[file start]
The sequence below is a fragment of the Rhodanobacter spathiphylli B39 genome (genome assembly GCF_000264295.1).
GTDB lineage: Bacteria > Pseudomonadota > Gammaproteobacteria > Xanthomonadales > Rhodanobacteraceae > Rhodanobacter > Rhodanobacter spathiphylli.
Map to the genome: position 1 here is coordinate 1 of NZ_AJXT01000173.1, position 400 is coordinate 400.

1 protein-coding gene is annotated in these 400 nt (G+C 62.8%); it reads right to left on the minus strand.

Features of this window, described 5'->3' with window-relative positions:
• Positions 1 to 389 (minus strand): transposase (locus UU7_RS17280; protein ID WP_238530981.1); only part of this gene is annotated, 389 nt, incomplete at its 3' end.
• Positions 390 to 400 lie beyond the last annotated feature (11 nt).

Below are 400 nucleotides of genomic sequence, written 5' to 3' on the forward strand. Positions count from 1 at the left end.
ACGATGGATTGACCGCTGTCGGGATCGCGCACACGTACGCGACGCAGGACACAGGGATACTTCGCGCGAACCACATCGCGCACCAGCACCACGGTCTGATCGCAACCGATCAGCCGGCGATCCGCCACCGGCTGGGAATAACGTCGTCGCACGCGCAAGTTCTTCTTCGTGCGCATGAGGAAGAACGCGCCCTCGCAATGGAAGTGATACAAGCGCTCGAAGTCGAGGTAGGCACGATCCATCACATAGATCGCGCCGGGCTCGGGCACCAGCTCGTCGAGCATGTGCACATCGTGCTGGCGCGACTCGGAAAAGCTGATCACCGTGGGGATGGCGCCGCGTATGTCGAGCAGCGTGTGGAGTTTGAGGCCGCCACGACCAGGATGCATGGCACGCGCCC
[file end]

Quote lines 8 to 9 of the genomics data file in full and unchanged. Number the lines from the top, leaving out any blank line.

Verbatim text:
Below are 400 nucleotides of genomic sequence, written 5' to 3' on the forward strand. Positions count from 1 at the left end.
ACGATGGATTGACCGCTGTCGGGATCGCGCACACGTACGCGACGCAGGACACAGGGATACTTCGCGCGAACCACATCGCGCACCAGCACCACGGTCTGATCGCAACCGATCAGCCGGCGATCCGCCACCGGCTGGGAATAACGTCGTCGCACGCGCAAGTTCTTCTTCGTGCGCATGAGGAAGAACGCGCCCTCGCAATGGAAGTGATACAAGCGCTCGAAGTCGAGGTAGGCACGATCCATCACATAGATCGCGCCGGGCTCGGGCACCAGCTCGTCGAGCATGTGCACATCGTGCTGGCGCGACTCGGAAAAGCTGATCACCGTGGGGATGGCGCCGCGTATGTCGAGCAGCGTGTGGAGTTTGAGGCCGCCACGACCAGGATGCATGGCACGCGCCC